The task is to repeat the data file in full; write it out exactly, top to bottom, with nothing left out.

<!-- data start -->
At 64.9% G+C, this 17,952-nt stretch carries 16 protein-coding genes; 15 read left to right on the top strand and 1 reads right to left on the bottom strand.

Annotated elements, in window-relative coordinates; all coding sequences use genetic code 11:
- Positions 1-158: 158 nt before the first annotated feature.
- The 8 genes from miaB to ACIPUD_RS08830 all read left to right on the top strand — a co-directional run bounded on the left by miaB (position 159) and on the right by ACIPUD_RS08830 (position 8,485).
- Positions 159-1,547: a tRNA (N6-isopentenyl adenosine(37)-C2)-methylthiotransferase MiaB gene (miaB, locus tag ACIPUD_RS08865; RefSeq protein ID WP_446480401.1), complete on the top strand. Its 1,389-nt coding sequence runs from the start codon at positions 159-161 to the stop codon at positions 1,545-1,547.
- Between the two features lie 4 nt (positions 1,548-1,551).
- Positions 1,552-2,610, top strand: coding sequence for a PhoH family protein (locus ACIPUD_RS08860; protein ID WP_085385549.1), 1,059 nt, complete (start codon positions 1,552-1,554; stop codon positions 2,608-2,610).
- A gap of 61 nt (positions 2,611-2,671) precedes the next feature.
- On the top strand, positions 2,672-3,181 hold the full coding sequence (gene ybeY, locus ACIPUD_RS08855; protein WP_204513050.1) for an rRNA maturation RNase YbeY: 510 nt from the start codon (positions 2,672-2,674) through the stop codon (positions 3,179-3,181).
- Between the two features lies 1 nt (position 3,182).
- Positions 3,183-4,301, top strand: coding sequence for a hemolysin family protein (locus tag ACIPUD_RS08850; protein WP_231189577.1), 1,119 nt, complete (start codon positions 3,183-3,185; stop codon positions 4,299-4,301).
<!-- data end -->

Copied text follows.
At 64.9% G+C, this 17,952-nt stretch carries 16 protein-coding genes; 15 read left to right on the top strand and 1 reads right to left on the bottom strand.

Annotated elements, in window-relative coordinates; all coding sequences use genetic code 11:
- Positions 1-158: 158 nt before the first annotated feature.
- The 8 genes from miaB to ACIPUD_RS08830 all read left to right on the top strand — a co-directional run bounded on the left by miaB (position 159) and on the right by ACIPUD_RS08830 (position 8,485).
- Positions 159-1,547: a tRNA (N6-isopentenyl adenosine(37)-C2)-methylthiotransferase MiaB gene (miaB, locus tag ACIPUD_RS08865; RefSeq protein ID WP_446480401.1), complete on the top strand. Its 1,389-nt coding sequence runs from the start codon at positions 159-161 to the stop codon at positions 1,545-1,547.
- Between the two features lie 4 nt (positions 1,548-1,551).
- Positions 1,552-2,610, top strand: coding sequence for a PhoH family protein (locus ACIPUD_RS08860; protein ID WP_085385549.1), 1,059 nt, complete (start codon positions 1,552-1,554; stop codon positions 2,608-2,610).
- A gap of 61 nt (positions 2,611-2,671) precedes the next feature.
- On the top strand, positions 2,672-3,181 hold the full coding sequence (gene ybeY, locus ACIPUD_RS08855; protein WP_204513050.1) for an rRNA maturation RNase YbeY: 510 nt from the start codon (positions 2,672-2,674) through the stop codon (positions 3,179-3,181).
- Between the two features lies 1 nt (position 3,182).
- Positions 3,183-4,301, top strand: coding sequence for a hemolysin family protein (locus tag ACIPUD_RS08850; protein WP_231189577.1), 1,119 nt, complete (start codon positions 3,183-3,185; stop codon positions 4,299-4,301).